A 24-year-old woman admitted to striking and killing a pedestrian and then fleeing the scene in southern Minnesota on the evening of Jan. 8. She has been charged with leaving the scene of a motor vehicle accident and criminal vehicular homicide according to media reports. Both charges are felony counts. The charges were handed down in a Sibley County District Court hearing held on Jan. 9.
The number of cyclists and pedestrians killed in traffic accidents in Minnesota and around the country rose sharply in 2018 according to data from the National Highway Traffic Safety Administration. Pedestrian deaths rose by 4% and cyclist fatalities surged by an alarming 10%. This is the highest pedestrian death toll since 1990 and the most cyclists killed since 1988. Road safety experts say rising pedestrian and cyclist fatalities are most likely caused by cellphone use and a worrying increase in distracted driving.
More people in Minnesota and other states are walking, driving SUVs and using smartphones. These are the same things that could be contributing to more pedestrian fatalities according to a new report by the Governors Highway Safety Association. It's estimated that more than 6,000 people lost their lives while walking in 2018, which is the highest level seen since 1990. This is an increase of more than 50 percent from the previous low of about 4,000 pedestrian fatalities in 2009.
When pedestrians in Minnesota are involved in a car accident, the consequences can be particularly severe. In early January 2019, four people lost their lives when trying to cross the street in the St. Paul area, a spate of deaths that prompted concern from safety advocates and researchers. One research group went out and crossed over 16,000 intersections in the region in order to spot points of potential danger and highlight ways to make the crossings safer for everyone involved. In addition, researchers worked jointly with police to increase enforcement for vehicle violations at crosswalks as well as to improve pedestrian visibility.
Daylight saving time ended on Nov. 4, meaning Minnesota motorists will spend more time driving in the dark. According to experts, this can lead to an increase in accidents involving cars and pedestrians.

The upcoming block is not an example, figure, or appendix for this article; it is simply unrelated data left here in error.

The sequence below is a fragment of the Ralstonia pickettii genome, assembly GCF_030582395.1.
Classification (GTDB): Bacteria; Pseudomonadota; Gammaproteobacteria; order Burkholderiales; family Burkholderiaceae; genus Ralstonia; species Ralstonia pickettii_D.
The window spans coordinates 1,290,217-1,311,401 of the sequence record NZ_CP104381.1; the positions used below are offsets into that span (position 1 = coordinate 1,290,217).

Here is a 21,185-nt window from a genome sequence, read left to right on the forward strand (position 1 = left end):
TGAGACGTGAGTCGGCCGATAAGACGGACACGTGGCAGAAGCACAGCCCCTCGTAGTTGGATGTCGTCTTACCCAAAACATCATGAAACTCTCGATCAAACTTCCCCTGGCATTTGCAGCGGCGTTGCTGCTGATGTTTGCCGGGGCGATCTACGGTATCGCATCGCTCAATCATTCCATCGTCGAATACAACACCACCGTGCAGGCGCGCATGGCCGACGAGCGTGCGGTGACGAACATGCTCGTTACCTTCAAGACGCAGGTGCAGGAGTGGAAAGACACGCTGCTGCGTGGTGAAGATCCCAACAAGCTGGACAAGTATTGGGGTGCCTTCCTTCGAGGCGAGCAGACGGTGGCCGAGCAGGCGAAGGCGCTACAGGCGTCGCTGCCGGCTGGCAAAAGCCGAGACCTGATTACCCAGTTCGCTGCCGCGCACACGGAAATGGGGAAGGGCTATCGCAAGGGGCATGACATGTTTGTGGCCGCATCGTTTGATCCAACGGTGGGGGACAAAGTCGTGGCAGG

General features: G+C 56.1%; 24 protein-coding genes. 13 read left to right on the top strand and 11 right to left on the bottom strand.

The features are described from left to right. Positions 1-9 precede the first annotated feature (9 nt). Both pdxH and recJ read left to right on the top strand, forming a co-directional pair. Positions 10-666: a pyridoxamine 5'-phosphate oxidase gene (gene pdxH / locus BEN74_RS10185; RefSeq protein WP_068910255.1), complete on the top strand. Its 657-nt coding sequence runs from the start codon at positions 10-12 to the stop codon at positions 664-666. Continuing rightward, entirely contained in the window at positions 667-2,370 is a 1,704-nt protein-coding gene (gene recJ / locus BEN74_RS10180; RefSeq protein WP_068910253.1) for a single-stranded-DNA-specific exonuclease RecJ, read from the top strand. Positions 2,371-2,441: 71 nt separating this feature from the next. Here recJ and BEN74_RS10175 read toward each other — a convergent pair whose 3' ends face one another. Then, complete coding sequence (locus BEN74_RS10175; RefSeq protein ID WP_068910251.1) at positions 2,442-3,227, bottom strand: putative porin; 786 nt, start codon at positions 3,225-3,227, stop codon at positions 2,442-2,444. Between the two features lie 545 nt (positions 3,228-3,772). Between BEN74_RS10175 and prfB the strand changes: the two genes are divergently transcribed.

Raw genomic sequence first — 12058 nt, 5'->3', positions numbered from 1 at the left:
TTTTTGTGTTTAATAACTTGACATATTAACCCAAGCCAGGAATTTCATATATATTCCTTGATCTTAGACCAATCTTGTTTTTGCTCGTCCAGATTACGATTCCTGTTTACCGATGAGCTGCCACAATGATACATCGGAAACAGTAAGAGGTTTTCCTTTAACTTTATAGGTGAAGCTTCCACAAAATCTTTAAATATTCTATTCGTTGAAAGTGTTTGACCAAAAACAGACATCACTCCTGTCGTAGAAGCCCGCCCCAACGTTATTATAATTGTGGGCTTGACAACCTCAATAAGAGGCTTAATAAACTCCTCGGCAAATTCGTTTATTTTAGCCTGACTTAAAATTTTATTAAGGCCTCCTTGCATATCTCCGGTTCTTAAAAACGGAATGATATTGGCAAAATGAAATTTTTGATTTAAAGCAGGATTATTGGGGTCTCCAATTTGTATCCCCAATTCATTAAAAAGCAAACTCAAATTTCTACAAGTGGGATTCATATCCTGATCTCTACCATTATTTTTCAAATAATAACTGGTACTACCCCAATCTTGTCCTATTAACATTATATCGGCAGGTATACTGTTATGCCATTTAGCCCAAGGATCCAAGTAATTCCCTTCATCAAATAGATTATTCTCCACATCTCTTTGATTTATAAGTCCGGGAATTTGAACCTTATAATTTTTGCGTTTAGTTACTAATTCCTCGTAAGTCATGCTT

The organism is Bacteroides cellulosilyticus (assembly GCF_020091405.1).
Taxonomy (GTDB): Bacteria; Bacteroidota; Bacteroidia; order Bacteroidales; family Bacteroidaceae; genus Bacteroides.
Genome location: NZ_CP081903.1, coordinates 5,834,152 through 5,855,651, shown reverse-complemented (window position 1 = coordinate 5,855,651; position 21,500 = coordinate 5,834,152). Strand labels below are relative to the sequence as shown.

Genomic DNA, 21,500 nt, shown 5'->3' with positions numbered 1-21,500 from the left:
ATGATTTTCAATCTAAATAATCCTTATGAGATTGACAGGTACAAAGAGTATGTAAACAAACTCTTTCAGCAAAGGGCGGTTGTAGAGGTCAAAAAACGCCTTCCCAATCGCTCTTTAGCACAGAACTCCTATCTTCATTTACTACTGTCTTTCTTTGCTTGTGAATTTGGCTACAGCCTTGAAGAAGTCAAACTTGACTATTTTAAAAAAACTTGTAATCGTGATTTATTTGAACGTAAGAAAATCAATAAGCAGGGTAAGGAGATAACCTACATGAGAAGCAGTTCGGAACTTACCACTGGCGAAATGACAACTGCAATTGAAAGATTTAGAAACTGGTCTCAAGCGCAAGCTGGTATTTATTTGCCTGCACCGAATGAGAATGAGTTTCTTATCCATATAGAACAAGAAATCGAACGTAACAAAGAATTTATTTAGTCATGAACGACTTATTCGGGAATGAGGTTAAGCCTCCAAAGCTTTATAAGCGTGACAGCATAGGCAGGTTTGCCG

Walking across a street in Minnesota has become more dangerous. The Insurance Institute for Highway Safety has reported that fatal pedestrian accidents involving SUVs have spiked by 81 percent over the past 10 years. IIHS researchers noted that the increasing number of SUVs on the road and their designs could at least partially explain the surge in pedestrian deaths.
Distractions and drug use are causing an increase in pedestrian fatalities in Minnesota and across the U.S., according to a recent report by the Governors Highway Safety Administration. The GHSA report, which was released in February, states that 5,984 pedestrians were killed by motor vehicles in 2017.
In 2016, there were approximately 6,000 pedestrians killed throughout the United States. This was according to the Governors Highway Safety Association, and the number represents a 22 percent increase in the past two years. Minnesota pedestrians are generally more likely to suffer serious injuries in an accident because they have little or nothing to protect themselves from the impact.
Minnesota pedestrians who are walking in low-income neighborhoods may be more likely to be hit by a car. This was one of the findings in both a white paper released by the Pedestrian and Bicycle Information Center in 2016 and a report by the nonprofit Smart Growth America in 2017. Hispanics have a 50 percent higher fatality rate compared to whites, and the rate is almost twice as high for African-Americans.
Minnesota pedestrians may be in more danger of involvement in a deadly traffic accident than people in vehicles even though the fatality rate for traffic accidents in general has risen. However, the pedestrian death rate has risen disproportionately. In 2006, 11 percent of traffic-related fatalities were pedestrian deaths, but by 2015, that number had risen to 15 percent. Furthermore, overall, pedestrian deaths went up 25 percent from 2010 to 2015 compared with a rise of 6 percent in total traffic deaths. In 2016, nearly 6,000 pedestrians died in traffic-related accidents.